Sustainability Victoria recently undertook research into the domestic waste stream across Victoria, providing the most comprehensive assessment yet of the food that Victorian households throw away each week.
The results found that Victorian households throw away 400,000 tonnes of food waste. While some of this is unavoidable food waste such as vegetable peelings and tea bags, much of it is avoidable – 64% of the food waste we throw away, a total of 250,000 tonnes per year is food waste that could have been avoided.
The research also found that to up to 25% of the waste that we throw away in our household garbage bins each week is made up of avoidable food waste.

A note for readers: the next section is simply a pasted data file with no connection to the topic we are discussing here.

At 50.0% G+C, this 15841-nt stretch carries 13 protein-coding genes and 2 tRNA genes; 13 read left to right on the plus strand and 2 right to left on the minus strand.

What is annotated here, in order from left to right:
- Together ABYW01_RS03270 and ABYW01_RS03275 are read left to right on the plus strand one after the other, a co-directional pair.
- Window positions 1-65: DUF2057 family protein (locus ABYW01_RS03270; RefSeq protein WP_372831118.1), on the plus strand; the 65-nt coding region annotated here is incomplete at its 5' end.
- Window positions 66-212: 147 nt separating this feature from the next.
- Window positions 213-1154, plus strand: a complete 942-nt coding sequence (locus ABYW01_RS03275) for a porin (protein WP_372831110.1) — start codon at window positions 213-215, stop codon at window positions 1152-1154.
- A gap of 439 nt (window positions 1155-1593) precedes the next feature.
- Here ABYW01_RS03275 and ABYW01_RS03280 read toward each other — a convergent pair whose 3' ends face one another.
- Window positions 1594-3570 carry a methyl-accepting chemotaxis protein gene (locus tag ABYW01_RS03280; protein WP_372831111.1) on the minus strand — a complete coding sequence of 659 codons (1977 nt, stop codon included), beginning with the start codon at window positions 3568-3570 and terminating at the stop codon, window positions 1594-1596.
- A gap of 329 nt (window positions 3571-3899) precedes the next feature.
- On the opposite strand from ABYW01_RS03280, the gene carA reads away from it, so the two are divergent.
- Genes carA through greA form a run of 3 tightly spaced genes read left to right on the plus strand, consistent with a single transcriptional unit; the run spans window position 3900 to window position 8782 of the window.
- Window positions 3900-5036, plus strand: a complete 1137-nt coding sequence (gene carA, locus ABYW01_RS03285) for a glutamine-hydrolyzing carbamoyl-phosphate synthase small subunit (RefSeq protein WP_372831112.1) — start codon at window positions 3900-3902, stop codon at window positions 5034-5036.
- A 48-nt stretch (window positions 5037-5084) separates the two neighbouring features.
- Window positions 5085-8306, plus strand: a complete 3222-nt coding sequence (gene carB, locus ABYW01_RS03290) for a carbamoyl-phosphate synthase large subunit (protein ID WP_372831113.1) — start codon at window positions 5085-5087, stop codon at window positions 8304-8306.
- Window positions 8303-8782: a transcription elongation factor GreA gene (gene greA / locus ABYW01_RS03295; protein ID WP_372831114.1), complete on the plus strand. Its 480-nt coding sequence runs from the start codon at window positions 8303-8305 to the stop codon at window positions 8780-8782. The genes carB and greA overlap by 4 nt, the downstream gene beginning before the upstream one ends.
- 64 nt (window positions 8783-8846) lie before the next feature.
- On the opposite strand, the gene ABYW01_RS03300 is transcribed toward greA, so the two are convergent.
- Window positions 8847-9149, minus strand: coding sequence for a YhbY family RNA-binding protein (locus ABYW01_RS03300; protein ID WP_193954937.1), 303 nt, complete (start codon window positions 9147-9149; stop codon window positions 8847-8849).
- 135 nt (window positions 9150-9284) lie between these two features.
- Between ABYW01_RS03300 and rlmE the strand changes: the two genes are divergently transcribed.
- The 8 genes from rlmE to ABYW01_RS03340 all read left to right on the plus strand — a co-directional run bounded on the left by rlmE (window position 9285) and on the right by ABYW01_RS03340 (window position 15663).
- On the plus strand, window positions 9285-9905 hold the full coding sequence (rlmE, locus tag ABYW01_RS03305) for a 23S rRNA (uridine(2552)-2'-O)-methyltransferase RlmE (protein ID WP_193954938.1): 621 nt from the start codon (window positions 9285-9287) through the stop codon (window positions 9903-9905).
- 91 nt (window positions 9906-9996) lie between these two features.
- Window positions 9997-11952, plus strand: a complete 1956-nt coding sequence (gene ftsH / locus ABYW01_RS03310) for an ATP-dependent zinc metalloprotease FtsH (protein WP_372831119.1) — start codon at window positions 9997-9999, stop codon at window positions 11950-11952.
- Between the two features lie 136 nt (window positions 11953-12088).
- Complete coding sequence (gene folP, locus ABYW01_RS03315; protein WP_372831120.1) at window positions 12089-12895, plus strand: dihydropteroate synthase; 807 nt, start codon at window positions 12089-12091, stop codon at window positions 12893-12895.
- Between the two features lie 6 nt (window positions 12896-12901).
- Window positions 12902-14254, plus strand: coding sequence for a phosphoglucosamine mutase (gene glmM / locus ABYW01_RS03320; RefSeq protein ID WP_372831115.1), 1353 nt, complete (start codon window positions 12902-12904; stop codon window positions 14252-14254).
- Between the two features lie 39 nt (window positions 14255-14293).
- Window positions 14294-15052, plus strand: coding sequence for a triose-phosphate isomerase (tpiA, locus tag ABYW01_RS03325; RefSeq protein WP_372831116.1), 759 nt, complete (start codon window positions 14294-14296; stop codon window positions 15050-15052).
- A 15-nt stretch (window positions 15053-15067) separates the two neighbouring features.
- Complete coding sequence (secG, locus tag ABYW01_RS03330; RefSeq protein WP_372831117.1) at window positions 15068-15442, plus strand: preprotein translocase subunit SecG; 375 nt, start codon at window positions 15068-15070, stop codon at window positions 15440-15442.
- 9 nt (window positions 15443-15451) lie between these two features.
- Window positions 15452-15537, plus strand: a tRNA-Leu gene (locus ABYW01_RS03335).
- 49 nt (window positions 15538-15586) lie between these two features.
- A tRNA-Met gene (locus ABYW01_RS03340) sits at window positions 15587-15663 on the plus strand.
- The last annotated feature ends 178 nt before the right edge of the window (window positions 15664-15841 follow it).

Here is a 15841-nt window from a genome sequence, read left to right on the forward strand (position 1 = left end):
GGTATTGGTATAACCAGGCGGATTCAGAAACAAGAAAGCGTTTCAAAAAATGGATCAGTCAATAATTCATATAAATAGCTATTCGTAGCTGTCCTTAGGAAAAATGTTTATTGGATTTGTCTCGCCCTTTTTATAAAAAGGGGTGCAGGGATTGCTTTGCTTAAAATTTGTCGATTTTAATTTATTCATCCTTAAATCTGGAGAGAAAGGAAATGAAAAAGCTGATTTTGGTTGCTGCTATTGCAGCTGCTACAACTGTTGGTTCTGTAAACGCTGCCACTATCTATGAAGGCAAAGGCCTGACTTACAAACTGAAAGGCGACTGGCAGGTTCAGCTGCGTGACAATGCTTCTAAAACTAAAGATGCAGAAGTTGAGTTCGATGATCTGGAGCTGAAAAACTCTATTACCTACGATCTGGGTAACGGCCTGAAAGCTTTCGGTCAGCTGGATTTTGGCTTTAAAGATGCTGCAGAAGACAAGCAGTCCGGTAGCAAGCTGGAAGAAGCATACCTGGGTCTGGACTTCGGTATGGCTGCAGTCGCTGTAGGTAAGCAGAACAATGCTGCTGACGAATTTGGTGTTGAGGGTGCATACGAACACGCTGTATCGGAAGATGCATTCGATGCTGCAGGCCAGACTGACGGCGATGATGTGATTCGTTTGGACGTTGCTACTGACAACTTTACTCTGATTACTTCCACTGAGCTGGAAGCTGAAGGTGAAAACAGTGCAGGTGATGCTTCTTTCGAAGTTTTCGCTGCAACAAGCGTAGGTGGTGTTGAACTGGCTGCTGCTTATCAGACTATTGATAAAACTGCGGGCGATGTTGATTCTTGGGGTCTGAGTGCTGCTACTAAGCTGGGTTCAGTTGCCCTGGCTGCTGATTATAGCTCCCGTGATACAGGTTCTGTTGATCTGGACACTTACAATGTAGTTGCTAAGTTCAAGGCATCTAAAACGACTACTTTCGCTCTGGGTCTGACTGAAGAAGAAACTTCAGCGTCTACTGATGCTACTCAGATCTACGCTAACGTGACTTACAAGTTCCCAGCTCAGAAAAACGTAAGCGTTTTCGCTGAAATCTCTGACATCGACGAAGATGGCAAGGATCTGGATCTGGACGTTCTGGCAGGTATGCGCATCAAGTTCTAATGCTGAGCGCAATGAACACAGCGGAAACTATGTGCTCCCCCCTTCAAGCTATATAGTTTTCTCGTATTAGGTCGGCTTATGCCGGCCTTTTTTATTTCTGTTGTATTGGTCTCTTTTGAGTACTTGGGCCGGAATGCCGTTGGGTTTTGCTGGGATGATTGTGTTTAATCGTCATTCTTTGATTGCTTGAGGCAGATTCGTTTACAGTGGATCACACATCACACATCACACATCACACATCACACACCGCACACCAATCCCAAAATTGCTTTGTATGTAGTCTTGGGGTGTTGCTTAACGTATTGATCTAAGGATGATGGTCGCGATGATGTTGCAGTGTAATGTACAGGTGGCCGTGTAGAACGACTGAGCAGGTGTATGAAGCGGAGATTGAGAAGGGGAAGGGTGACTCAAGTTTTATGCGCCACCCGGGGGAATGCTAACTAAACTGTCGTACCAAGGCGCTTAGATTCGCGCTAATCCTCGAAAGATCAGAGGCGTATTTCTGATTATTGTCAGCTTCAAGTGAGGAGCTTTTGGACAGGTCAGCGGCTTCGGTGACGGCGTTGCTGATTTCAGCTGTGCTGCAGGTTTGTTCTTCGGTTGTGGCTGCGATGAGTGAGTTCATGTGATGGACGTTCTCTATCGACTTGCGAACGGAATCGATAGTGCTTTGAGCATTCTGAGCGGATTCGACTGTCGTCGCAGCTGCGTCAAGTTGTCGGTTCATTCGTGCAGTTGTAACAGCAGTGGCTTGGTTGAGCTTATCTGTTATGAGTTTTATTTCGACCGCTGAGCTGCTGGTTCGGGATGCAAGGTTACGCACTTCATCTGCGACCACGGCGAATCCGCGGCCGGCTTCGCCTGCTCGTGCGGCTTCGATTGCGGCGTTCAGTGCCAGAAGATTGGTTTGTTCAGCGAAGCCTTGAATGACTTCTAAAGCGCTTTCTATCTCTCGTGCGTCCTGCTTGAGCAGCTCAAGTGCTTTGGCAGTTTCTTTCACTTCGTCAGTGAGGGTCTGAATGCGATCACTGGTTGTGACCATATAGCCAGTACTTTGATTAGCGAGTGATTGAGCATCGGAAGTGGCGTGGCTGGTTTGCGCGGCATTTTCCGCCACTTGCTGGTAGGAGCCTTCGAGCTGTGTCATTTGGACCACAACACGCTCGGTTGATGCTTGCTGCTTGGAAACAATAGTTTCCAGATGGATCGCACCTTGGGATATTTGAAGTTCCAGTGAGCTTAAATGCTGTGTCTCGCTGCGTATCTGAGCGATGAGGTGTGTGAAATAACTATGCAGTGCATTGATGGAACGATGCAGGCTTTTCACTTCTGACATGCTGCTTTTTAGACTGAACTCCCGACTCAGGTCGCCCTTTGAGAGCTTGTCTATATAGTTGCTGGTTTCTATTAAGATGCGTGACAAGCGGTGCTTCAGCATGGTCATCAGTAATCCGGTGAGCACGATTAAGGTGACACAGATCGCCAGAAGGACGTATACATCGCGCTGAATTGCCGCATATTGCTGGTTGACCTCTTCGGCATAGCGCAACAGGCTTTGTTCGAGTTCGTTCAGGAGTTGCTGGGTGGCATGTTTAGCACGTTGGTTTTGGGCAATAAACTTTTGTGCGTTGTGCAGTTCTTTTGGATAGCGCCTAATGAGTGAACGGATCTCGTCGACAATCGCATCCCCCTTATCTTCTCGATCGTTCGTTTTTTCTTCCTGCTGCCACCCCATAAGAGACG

That’s more than enough food waste to fill the Eureka Tower or to fill 156 Olympic sized swimming pools.
The most common foods thrown away (by weight) are bread and pastries, cooked meals, dairy and eggs and fresh fruit and vegetables.
Previous social research conducted by Sustainability Victoria in 2010 identified that throwing away food also costs Victorian households an estimated $4 billion each year. Each Victorian household throws away an estimated $39 of food each week, that’s more than $2200 every year (Sustainability Victoria, 2014).
Together these pieces of research provide insight into the type of food waste generated from Victorian households. This research and analysis has informed the development of the Love Food Hate Waste campaign and the food waste related figures published on this website.